10. FREUD’S MODEL OF PERSONALITY STRUCTURE  The Interaction of the Id, Ego and Superego  With so many competing forces, it is easy to see how conflict might arise between the id, ego and superego. Freud used the term ego strength to refer to the ego's ability to function despite these dueling forces. A person with good ego strength is able to effectively manage these pressures, while those with too much or too little ego strength can become too unyielding or too disrupting..  According to Freud, the key to a healthy personality is a balance between the id, the ego, and the superego.
  11. THEORIES OF PERSONALITY There are two theories of personality  Trait theory  Rogers self theory
  12. TRAIT THEORY  Gordon Allport’s trait theory is based upon the distinction between common traits and personal disposition  6 categories of value – theoretical, economic, esthetic, social, political and religious. (Common traits which may be used for comparing people)
  13. TRAIT THEORY  In 1936, psychologist Gordon Allport found that one English-language dictionary alone contained more than 4,000 words describing different personality traits. He categorized these traits into three levels:  Cardinal Traits: These are traits that dominate an individual’s whole life, often to the point that the person becomes known specifically for these traits. People with such personalities often become so known for these traits that their names are often synonymous with these qualities. Consider the origin and meaning of the following descriptive terms: Freudian, Machiavellian, narcissistic, Don Juan, Christ-like, etc. Allport suggested that cardinal traits are rare and tend to develop later in life.  Central Traits: These are the general characteristics that form the basic foundations of personality. These central traits, while not as dominating as cardinal traits, are the major characteristics you might use to describe another person. Terms such as intelligence, honesty, shy and anxious are considered central traits.  Secondary Traits: These are the traits that are sometimes related to attitudes or preferences and often appear only in certain situations or under specific circumstances. Some examples would be getting anxious when speaking to a group or impatient while waiting in line.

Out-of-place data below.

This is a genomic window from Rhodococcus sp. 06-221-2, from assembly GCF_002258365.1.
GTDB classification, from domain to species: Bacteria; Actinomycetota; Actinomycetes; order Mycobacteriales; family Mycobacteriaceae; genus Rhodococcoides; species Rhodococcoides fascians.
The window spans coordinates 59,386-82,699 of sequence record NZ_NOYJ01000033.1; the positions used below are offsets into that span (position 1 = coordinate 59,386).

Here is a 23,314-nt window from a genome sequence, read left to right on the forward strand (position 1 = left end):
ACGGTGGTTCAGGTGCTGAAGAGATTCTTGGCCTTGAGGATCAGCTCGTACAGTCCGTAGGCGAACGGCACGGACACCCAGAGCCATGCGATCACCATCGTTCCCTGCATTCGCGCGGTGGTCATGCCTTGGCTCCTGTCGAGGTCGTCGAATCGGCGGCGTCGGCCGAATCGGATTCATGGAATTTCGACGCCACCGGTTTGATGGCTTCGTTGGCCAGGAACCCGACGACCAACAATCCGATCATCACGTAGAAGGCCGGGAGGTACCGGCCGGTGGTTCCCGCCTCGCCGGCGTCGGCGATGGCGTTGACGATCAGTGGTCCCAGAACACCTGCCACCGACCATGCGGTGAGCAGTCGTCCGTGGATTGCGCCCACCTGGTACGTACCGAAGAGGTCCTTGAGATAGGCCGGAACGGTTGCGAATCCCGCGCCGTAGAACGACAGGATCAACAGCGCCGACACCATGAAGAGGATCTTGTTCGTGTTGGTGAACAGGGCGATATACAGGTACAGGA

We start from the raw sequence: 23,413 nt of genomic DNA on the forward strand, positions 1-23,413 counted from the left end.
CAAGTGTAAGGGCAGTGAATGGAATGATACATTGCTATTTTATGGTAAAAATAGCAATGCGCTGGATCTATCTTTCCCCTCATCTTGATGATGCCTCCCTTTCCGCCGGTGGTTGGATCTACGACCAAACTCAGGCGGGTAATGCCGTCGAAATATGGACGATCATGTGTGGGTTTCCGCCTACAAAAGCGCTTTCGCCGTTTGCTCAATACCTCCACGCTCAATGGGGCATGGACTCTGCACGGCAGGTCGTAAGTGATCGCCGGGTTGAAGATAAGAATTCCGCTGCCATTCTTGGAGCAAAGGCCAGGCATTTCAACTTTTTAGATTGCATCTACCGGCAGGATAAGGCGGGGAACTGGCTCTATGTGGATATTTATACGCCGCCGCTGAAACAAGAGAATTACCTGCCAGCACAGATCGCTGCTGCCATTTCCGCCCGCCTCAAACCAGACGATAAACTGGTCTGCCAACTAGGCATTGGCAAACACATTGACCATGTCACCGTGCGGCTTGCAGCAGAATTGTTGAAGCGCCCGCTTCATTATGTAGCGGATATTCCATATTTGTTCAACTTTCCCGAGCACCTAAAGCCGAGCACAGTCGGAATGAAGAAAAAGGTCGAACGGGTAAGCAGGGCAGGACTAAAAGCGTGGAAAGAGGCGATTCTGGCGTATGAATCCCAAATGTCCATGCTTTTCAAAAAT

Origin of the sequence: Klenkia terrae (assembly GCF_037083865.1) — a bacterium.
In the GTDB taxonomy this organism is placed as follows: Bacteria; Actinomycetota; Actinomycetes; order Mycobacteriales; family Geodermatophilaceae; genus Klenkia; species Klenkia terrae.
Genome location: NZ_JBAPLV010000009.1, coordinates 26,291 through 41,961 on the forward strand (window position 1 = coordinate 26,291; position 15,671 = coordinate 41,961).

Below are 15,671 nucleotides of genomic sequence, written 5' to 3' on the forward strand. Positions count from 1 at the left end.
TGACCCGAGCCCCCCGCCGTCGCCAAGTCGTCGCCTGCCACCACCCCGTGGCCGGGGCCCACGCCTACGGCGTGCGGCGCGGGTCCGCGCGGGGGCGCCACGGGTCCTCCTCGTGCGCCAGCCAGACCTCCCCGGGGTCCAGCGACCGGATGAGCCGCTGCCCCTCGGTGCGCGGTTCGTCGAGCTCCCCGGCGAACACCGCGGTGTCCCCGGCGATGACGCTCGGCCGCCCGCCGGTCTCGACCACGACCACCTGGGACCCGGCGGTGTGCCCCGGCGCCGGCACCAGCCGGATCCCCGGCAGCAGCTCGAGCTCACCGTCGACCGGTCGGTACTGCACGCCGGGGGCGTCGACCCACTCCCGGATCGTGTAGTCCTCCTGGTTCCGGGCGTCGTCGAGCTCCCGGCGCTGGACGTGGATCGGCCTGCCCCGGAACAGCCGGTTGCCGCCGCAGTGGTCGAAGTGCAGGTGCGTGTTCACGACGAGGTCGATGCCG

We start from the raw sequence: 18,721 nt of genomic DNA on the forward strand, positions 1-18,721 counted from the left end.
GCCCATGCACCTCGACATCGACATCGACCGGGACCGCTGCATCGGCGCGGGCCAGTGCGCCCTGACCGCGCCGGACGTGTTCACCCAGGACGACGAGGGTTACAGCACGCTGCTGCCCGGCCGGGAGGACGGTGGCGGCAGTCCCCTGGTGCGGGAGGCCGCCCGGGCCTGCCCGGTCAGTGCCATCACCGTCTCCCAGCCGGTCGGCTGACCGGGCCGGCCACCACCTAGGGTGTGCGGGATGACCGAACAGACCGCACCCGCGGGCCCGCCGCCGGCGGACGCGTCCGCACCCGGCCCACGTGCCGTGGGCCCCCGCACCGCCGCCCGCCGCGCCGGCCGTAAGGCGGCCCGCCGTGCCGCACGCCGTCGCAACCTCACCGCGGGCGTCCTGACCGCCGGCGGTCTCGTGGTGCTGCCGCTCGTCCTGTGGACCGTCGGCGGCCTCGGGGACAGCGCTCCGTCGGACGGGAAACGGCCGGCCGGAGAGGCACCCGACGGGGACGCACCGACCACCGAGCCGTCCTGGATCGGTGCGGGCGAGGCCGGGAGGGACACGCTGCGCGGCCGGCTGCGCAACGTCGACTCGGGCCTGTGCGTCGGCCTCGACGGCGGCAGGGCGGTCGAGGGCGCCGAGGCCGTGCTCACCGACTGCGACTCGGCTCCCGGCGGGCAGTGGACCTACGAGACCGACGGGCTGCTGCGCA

14. BIG FIVE PERSONALITY TRAIT 1. Conscientiousness - careful dependable 2. Agreeableness - caring 3. Openness - anxious, hostile 4. Emotional - flexible , sensitive 5. Extroversion - outgoing, talkative
  15. ROGER’S SELF THEORY An individual’s self-image, beliefs and self-evaluation determines an individual’s decision and behavior  Self defined mainly by 3 types 1. Self concept 2. Self image efficiency 3. Control
  16. THREE C’S OF SELF CONCEPT 1. Complexity - people have multiple self-concept 2. Consistency - improved wellbeing, when multiple self-concept requires similar personality traits and values 3. Clarity - clearly and confidently described, internally consistent and stable across time
  17. FOUR SELVES OF SELF CONCEPT 1. Self enhancement - protecting our positive self views 2. Self verification - good and bad elements 3. Self evaluation - evaluating our selves through self-esteem, self-efficiency 4. Social self - defining our selves in team or group membership